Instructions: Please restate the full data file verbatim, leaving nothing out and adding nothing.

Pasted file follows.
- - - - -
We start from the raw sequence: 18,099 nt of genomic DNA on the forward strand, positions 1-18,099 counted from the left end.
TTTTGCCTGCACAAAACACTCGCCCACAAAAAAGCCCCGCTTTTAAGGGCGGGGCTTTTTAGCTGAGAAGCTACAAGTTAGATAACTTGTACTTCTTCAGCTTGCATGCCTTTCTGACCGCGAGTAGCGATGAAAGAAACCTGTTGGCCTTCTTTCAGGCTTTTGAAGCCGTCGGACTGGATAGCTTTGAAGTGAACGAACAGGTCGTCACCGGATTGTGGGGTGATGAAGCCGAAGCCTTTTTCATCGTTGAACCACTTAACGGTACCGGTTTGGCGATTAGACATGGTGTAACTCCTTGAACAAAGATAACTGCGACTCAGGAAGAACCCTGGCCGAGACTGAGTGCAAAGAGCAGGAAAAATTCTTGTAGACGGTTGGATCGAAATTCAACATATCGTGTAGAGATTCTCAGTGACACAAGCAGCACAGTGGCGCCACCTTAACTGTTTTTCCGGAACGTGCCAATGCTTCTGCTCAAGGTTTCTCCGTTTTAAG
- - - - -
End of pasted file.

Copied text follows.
We start from the raw sequence: 18,099 nt of genomic DNA on the forward strand, positions 1-18,099 counted from the left end.
TTTTGCCTGCACAAAACACTCGCCCACAAAAAAGCCCCGCTTTTAAGGGCGGGGCTTTTTAGCTGAGAAGCTACAAGTTAGATAACTTGTACTTCTTCAGCTTGCATGCCTTTCTGACCGCGAGTAGCGATGAAAGAAACCTGTTGGCCTTCTTTCAGGCTTTTGAAGCCGTCGGACTGGATAGCTTTGAAGTGAACGAACAGGTCGTCACCGGATTGTGGGGTGATGAAGCCGAAGCCTTTTTCATCGTTGAACCACTTAACGGTACCGGTTTGGCGATTAGACATGGTGTAACTCCTTGAACAAAGATAACTGCGACTCAGGAAGAACCCTGGCCGAGACTGAGTGCAAAGAGCAGGAAAAATTCTTGTAGACGGTTGGATCGAAATTCAACATATCGTGTAGAGATTCTCAGTGACACAAGCAGCACAGTGGCGCCACCTTAACTGTTTTTCCGGAACGTGCCAATGCTTCTGCTCAAGGTTTCTCCGTTTTAAG